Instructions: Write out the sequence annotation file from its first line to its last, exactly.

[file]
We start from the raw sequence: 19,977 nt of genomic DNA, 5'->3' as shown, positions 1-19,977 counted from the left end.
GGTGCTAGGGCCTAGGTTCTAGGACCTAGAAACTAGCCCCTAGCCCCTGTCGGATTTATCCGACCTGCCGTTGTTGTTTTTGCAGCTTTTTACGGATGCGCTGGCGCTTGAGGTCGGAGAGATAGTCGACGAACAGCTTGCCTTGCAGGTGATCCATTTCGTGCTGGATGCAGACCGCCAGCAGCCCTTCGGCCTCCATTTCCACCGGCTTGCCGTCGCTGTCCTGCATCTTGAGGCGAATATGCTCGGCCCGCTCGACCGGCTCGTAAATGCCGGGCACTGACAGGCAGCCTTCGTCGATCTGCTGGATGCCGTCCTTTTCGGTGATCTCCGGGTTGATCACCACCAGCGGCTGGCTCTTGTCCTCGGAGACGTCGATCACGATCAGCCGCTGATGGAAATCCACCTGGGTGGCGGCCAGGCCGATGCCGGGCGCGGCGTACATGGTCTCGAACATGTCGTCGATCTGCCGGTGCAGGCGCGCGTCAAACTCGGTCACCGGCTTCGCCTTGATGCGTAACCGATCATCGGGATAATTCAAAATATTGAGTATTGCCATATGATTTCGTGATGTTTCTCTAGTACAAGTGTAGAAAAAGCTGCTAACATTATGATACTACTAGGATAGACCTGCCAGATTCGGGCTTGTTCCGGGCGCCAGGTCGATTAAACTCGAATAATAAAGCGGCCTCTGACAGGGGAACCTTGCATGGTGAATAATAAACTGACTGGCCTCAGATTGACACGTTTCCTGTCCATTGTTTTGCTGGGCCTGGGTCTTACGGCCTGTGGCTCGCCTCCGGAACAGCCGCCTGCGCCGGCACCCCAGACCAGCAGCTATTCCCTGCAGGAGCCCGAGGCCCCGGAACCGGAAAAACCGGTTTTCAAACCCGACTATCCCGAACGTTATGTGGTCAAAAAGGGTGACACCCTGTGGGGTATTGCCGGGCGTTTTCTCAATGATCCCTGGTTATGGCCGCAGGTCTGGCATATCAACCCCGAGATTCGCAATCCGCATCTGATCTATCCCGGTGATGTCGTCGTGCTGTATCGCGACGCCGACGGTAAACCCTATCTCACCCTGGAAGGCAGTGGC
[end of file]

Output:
We start from the raw sequence: 19,977 nt of genomic DNA, 5'->3' as shown, positions 1-19,977 counted from the left end.
GGTGCTAGGGCCTAGGTTCTAGGACCTAGAAACTAGCCCCTAGCCCCTGTCGGATTTATCCGACCTGCCGTTGTTGTTTTTGCAGCTTTTTACGGATGCGCTGGCGCTTGAGGTCGGAGAGATAGTCGACGAACAGCTTGCCTTGCAGGTGATCCATTTCGTGCTGGATGCAGACCGCCAGCAGCCCTTCGGCCTCCATTTCCACCGGCTTGCCGTCGCTGTCCTGCATCTTGAGGCGAATATGCTCGGCCCGCTCGACCGGCTCGTAAATGCCGGGCACTGACAGGCAGCCTTCGTCGATCTGCTGGATGCCGTCCTTTTCGGTGATCTCCGGGTTGATCACCACCAGCGGCTGGCTCTTGTCCTCGGAGACGTCGATCACGATCAGCCGCTGATGGAAATCCACCTGGGTGGCGGCCAGGCCGATGCCGGGCGCGGCGTACATGGTCTCGAACATGTCGTCGATCTGCCGGTGCAGGCGCGCGTCAAACTCGGTCACCGGCTTCGCCTTGATGCGTAACCGATCATCGGGATAATTCAAAATATTGAGTATTGCCATATGATTTCGTGATGTTTCTCTAGTACAAGTGTAGAAAAAGCTGCTAACATTATGATACTACTAGGATAGACCTGCCAGATTCGGGCTTGTTCCGGGCGCCAGGTCGATTAAACTCGAATAATAAAGCGGCCTCTGACAGGGGAACCTTGCATGGTGAATAATAAACTGACTGGCCTCAGATTGACACGTTTCCTGTCCATTGTTTTGCTGGGCCTGGGTCTTACGGCCTGTGGCTCGCCTCCGGAACAGCCGCCTGCGCCGGCACCCCAGACCAGCAGCTATTCCCTGCAGGAGCCCGAGGCCCCGGAACCGGAAAAACCGGTTTTCAAACCCGACTATCCCGAACGTTATGTGGTCAAAAAGGGTGACACCCTGTGGGGTATTGCCGGGCGTTTTCTCAATGATCCCTGGTTATGGCCGCAGGTCTGGCATATCAACCCCGAGATTCGCAATCCGCATCTGATCTATCCCGGTGATGTCGTCGTGCTGTATCGCGACGCCGACGGTAAACCCTATCTCACCCTGGAAGGCAGTGGC